Food and drinks become associated with many things, one of which can be the sensation of sun hitting bare skin — and the accompanying urge to grab a jug and a couple of tea bags. Which is maybe the reason June has been designated as National Iced Tea Month. Why not.
While really good iced coffee usually requires equipment and a skill level we happily leave to the experts, iced tea is well suited to making at home. And even though sun tea can be problematic, ice tea brewed indoors can taste as good if you follow a few steps. The hardest part of the whole endeavor may be selecting which tea to brew. Going through the selection at L.A.'s tea shops, we found the herbal, the fruit-based, the trendy and the traditional. Turn the page for our top 5 teas for making iced tea at home.
5. Summer Time Bliss fruit tea from Bird Pick:
Fruit and tea are often a good match. Yet many fruit teas fall flat because they contain very little real fruit. At tea shop mini-chain Bird Pick, fruit teas are composed with a base of dried fruit. The aptly named Summer Time Bliss is probably the most well-suited for iced tea, with bits of apple and grape for subtle sweetness, pineapple and orange peel for brightness, and rose hips and hibiscus to give it body and depth. With its deep crimson hue, it's reminiscent of another favorite warm-weather drink: sangria. Similarly, it's an excellent pairing with summer berries or stone fruit.
4. Fresh Mint Tea from your local farmers market:
When the warm weather appears, so do the big bright bunches of fresh mint at farmers market stands throughout L.A. Although there are plenty of dried mint teas available, fresh tea mint has a smoother, rounder tea flavor. In other words, it doesn't taste like watered-down mouthwash. Mint tea has a light natural sweetness, but if you want a little more, try adding a mellow, local wildflower honey.
3. Chrysanthemum Tea from Ten Ren Tea:
As is often the case, there are items bought ready-made that are not only easy to make at home but also taste much better. Chilled chrysanthemum tea is a grab-and-go favorite at snack shops like Phoenix Food Boutique and is even sold by the jug at Asian markets. International tea purveyor Ten Ren sells high-quality, dried whole chrysanthemum flowers at its L.A. tea shops. Unlike many of the commercially prepared versions, which can have a slightly musky flavor, a sip of freshly brewed chrysanthemum iced tea is like taking a dip in the pool, sweet and soothing.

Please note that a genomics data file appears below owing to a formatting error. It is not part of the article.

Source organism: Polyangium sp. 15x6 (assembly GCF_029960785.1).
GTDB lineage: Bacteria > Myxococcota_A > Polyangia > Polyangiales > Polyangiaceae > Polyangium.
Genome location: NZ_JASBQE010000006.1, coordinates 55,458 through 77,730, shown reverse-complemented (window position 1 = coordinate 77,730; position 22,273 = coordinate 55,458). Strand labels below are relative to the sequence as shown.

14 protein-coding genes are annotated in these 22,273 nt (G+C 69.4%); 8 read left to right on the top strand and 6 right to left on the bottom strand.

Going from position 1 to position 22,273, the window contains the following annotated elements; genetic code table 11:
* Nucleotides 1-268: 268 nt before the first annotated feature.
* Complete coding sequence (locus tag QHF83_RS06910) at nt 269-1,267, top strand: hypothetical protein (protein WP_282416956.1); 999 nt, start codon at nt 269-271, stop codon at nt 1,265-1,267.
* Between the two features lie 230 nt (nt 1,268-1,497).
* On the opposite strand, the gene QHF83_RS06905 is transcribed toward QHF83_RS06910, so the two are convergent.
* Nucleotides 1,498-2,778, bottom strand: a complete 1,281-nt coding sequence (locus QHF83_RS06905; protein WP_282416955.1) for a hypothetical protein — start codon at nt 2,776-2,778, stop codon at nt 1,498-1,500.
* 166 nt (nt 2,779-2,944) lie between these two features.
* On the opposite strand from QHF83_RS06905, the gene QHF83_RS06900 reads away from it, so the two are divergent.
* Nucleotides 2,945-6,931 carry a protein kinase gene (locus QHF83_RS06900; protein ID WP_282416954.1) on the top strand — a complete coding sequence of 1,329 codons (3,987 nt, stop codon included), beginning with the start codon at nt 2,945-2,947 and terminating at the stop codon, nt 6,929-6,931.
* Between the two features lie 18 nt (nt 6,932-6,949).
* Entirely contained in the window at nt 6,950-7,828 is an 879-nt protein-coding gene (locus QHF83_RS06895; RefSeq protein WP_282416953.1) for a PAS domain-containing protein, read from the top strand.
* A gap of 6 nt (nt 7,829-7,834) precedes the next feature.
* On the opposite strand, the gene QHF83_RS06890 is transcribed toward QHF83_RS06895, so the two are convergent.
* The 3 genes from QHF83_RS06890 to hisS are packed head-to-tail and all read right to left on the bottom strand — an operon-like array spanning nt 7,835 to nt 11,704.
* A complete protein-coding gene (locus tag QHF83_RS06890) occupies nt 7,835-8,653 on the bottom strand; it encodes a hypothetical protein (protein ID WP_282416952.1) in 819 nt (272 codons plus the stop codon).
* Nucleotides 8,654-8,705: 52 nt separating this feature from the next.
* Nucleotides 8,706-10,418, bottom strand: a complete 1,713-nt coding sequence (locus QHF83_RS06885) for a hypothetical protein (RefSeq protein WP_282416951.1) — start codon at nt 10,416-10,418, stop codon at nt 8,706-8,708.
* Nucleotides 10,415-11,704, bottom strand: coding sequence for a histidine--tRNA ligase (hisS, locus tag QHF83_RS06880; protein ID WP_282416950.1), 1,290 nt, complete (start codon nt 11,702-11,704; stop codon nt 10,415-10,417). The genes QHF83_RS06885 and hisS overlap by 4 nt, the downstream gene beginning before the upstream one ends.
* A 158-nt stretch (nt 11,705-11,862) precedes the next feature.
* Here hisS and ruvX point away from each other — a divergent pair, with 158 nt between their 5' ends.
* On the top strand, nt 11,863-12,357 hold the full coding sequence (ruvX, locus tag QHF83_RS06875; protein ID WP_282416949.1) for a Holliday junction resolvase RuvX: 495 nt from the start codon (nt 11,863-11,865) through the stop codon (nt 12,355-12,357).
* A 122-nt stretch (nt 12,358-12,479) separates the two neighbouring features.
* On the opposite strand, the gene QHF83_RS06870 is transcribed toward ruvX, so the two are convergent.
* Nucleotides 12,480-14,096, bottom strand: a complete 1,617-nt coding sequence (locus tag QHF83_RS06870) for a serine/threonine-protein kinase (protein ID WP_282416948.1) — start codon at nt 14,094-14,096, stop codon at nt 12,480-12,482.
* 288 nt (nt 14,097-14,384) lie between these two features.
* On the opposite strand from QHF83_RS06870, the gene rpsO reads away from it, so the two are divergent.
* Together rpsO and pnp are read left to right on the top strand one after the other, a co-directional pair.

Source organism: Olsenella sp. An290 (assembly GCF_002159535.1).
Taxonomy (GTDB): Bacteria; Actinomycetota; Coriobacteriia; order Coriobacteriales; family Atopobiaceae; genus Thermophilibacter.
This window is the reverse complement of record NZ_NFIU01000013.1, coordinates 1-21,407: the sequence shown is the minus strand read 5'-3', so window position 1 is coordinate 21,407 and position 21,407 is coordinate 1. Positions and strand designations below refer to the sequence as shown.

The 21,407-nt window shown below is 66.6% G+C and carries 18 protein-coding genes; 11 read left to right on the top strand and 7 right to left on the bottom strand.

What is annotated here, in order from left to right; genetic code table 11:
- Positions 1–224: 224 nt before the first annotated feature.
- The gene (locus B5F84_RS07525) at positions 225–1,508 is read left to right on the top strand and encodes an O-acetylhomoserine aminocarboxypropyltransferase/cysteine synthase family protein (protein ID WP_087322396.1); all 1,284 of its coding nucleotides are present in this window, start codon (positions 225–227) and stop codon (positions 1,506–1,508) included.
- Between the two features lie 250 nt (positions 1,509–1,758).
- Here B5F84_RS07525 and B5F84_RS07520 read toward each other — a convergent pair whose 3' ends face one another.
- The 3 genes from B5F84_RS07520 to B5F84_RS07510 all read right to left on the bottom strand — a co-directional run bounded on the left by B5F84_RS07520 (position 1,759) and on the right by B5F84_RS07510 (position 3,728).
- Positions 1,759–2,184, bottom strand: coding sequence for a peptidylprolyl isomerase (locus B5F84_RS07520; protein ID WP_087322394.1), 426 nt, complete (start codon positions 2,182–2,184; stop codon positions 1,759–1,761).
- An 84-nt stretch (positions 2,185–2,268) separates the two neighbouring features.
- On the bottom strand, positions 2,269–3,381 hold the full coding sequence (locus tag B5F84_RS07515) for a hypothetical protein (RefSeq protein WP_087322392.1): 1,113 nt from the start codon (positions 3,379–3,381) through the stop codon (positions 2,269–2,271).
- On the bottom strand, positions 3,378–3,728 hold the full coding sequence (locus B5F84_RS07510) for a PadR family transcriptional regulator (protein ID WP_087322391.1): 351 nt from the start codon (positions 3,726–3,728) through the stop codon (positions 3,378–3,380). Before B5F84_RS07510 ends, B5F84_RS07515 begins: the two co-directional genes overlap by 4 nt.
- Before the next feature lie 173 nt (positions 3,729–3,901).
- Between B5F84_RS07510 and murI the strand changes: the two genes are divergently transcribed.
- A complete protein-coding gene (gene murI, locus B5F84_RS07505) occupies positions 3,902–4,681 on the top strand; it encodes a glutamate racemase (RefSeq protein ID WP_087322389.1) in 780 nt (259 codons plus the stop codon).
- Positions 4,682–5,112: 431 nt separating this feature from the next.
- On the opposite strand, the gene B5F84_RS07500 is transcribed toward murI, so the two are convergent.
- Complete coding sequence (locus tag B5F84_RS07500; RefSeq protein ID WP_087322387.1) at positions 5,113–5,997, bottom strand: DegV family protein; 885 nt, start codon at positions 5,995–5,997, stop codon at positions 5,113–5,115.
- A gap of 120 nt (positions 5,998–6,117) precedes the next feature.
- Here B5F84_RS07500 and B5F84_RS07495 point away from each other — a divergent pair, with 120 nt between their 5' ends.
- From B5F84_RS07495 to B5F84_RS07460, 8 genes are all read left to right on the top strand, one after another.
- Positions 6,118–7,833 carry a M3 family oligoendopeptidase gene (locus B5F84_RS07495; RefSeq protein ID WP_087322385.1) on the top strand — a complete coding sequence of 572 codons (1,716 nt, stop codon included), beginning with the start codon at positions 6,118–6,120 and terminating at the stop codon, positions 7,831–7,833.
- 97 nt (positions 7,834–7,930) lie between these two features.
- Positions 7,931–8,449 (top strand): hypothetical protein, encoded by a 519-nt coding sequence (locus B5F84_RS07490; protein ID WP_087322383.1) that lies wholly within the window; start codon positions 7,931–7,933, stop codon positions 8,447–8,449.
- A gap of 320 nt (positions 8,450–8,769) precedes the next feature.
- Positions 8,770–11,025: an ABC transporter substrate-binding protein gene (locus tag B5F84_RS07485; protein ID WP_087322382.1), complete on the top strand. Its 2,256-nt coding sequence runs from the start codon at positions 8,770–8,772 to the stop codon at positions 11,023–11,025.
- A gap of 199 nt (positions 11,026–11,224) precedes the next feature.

2. Bamboo Leaf Tea from Bamboo Tea House:
Bamboo leaf tea has been making the rounds of both tea and beauty blogs as the next super tea. It has protein and fiber and is rich in silica, which is beneficial for hair and nail heath. Bamboo Tea House in Claremont is one of the few local tea shops that carries bamboo leaf tea; they blend it with a small amount of fruit (currants). Bamboo leaf tea has a light flavor, and the subtle hint of fruit prevents it from tasting like grassy water. Instead the tea develops a clean, refreshing flavor, which makes it easy to drink glass after glass. Good thing it claims to have so many benefits.
1. Luzianne Tea from Cost Plus:
In the realm of tea, there are few stronger associations than that of Southern sweet tea and Luzianne. A noted brand of bagged tea from New Orleans, Luzianne can be found in L.A. at Cost Plus World Market and Walmart. Luzianne is prized for its robust yet smooth taste, and its full flavor makes it ideal for sweet tea — it's able to integrate copious amounts of sugar and add-ons like lemon without losing any of its character. When mixing a pitcher of Luzianne, trying holding back on some of the sugar and instead make simple syrup instead. June also happens to be the month with the longest days of year, which is even more reason to sit back and enjoy iced tea made one cup at a time.
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